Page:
Why do some women go for the “bad boys”? The empirical support goes to…

And, we could ask equally, why do some men fall in love with them?  I’m think we’ve posted about this question, but I can’t find anything on the blog.  It is hard to believe, but we do not seem to have ever used “scoundrel,” “rascal,” or “rogue.”  (We joked about “scoundrelly.”) And “cad” brought up too many hits to check. perhaps because it is a part of so many words. 

So with a bit of hand waving, I’ll say there seem to me two types of explanation or answer to the opening question.  There’s the very common one that says “there’s something about the women and men who are taken in by these guys.”  And then we need to inquire into how bad that trait or set of traits is that sets the victims up.  Further, the predominance of the literature finding failings specifically in women is the main reason why the post doesn’t address men and “bad girls”. 

And then there is the much less common  (in self-help books) explanation  that locates the cause in the rascals themselves.  And this account has increasing empirical support.   There’s something about them that makes them very attractive to most people.  These scoundrels are narcissists and narcissists tend to be very attractive in the short-term.  

…  narcissists are more popular at first sight because of the cues they produce, which people at first acquaintance can use to “thin-slice” and form an impression of that person without any further information about that person.

[Recent researchers]  investigated four cues which they hypothesized based on prior research (Berscheid & Reis, 1998) would be related to the popularity of narcissists at first sight and why people often describe narcissists as having a “charismatic air”: attractiveness, competence, interpersonal warmth, and humor.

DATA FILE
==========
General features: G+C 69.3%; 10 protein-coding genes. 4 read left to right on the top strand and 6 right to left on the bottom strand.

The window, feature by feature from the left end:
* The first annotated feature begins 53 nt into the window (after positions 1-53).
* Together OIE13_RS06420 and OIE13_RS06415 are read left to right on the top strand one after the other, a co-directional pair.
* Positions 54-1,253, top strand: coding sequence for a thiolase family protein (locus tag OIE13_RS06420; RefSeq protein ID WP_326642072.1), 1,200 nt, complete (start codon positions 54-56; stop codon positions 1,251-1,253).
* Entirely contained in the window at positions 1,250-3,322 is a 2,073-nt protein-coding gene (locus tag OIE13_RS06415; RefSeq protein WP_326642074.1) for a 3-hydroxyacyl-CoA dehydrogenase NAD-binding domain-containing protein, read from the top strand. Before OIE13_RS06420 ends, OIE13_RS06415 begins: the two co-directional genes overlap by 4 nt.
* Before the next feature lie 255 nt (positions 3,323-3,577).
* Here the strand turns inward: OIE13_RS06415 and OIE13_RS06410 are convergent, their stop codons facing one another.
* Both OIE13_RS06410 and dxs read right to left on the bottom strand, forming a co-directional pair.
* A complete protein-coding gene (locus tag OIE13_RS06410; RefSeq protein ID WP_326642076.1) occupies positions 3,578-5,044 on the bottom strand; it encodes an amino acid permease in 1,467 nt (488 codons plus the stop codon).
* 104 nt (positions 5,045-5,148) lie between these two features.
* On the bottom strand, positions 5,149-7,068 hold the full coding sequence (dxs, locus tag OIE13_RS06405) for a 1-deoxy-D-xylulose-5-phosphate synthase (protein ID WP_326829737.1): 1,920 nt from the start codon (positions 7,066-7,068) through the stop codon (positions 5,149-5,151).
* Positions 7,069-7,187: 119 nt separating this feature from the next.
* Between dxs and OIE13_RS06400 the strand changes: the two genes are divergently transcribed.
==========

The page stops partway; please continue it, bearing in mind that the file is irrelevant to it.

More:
Further, if you run experiments and have strangers introduce themselves, the narcissists tend to come out highest on the “would like to get to know him/her” entry. 

So that’s it.  The bad boys are narcissists and narcissists tend to be very attractive on first encounter.  They really, really don’t wear well, but at the beginning it’s like you have struck it lucky.  You’ve gotten the prize. 

Of course, the question arises why anyone stays with the narcissist.  My own bet here would be that there are many different reasons.   I started to look on various search engines for some idea of the range of answers, but the academic treatment of narcissism seems to have moved on.  And the forthcoming edition of DSM will eliminate the category, if not the problem.  It is also important to remember that staying with the narcissist may be the safer alternative if he is explosive and violent.


I found out about the research by following links from an interesting article in defense of introversion in the NY Times by Susan Cain.

Conf: N. American Society for Social Philosophy

Matt Drabek writes:

Hi! I think maybe an announcement for the North American Society for Social Philosophy conference in Milwaukee in July would be a good idea. The conference title/theme is “Freedom, Religion, and Gender” and there are lots of great-looking sessions that are relevant to feminist philosophy. The program can be downloaded at the website. My own session that focuses on pornography and subordination is 9C. 7C is another session on pornography.

He’s right– it looks like a wonderful conference. Just skimming, I spotted sessions on implicit bias and philosophy, microinequities, autonomy, disability and intersectionality.

Jason Stanley on Silencing and Political Speech

Good stuff!

The feminist scholar Catharine MacKinnon famously declared, “Pornography silences women.” In the 1990s, the philosophers of language Jennifer Hornsby and Rae Langton developed an account of the mechanisms of silencing that could substantiate MacKinnon’s claim. But their basic ideas extend beyond the examples they chose, and can inform us about silencing in our political discourse today.